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Effects of lenalidomide and dexamethasone treatment duration on survival in patients with relapsed or refractory multiple myeloma treated with lenalidomide and dexamethasone.

Author(s): San-Miguel JF, Dimopoulos MA, Stadtmauer EA, Rajkumar SV, Siegel D, Bravo ML, Olesnyckyj M, Knight RD, Zeldis JB, Harousseau JL, Weber DM

Affiliation(s): Servicio de Hematologia, Hospital Universitario de Salamanca, CIC, IBMCC, Spain. sanmigiz@usal.es

Publication date & source: 2011-02, Clin Lymphoma Myeloma Leuk., 11(1):38-43.

Publication type: Clinical Trial, Phase III; Randomized Controlled Trial

BACKGROUND: In two randomized phase III trials (MM-009 and MM-010), lenalidomide plus dexamethasone significantly prolonged time to progression and overall survival (OS) in patients with relapsed/refractory multiple myeloma compared with dexamethasone alone. In both trials the treatment was continued until disease progression or unacceptable toxicity. We conducted a subanalysis to determine if continuing therapy after achieving>/=partial response (PR) improved survival. PATIENTS AND METHODS: Data were collected on 212 patients who were treated with lenalidomide plus dexamethasone and achieved>/=PR. Kaplan-Meier survival estimates were compared between patients on continued treatment versus patients discontinuing therapy because of adverse events, withdrawal of consent, or other reasons. Time-dependent multivariate regression analyses were used to determine the benefit of continuing treatment with lenalidomide. RESULTS: A total of 174 patients received continued treatment until disease progression or death, and 38 patients discontinued therapy without progression. There was a trend toward longer median OS in patients who continued therapy (50.9 months vs. 35.0 months; P=.0594). When controlling for the number of previous antimyeloma therapies, beta2-microglobulin levels, and Durie-Salmon stage (which adversely affected survival in these patients), continued lenalidomide treatment (HR, 0.137; 95% CI, 0.045-0.417; P=.0005) or each additional cycle of lenalidomide (HR, 0.921; 95% CI, 0.886-0.957; P<.0001) were both associated with longer survival. CONCLUSION: Continued lenalidomide treatment until disease progression after achievement of >/=PR is associated with a significant survival advantage when controlling for patient characteristics. These findings should be confirmed in a prospectively designed trial.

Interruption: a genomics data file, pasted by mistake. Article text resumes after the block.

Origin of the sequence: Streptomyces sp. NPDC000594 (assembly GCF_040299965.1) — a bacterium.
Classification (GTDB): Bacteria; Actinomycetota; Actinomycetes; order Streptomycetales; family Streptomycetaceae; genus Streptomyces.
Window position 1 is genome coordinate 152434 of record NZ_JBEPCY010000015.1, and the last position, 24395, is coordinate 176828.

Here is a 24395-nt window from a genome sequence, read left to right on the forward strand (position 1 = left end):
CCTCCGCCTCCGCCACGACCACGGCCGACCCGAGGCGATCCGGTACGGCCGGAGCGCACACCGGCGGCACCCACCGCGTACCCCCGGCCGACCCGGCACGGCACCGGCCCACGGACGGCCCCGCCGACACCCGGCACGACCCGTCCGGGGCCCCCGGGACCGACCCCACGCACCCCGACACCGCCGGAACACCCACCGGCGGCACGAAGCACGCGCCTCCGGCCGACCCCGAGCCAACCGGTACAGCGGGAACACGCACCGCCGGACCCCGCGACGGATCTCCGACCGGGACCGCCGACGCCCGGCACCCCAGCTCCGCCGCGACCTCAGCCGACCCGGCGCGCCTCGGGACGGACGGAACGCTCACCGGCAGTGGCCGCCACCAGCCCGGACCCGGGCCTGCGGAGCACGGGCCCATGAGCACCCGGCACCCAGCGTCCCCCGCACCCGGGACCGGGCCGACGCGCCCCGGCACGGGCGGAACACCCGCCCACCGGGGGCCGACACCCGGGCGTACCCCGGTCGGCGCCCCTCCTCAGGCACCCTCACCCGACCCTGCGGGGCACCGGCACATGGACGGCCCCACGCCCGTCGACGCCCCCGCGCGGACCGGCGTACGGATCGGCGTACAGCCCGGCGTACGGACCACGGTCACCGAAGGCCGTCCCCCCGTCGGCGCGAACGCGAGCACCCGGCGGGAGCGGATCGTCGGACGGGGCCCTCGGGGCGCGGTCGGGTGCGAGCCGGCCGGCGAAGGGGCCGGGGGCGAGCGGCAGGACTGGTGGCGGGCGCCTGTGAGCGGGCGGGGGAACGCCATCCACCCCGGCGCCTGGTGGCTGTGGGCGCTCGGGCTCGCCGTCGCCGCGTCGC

Page last updated: 2011-12-09

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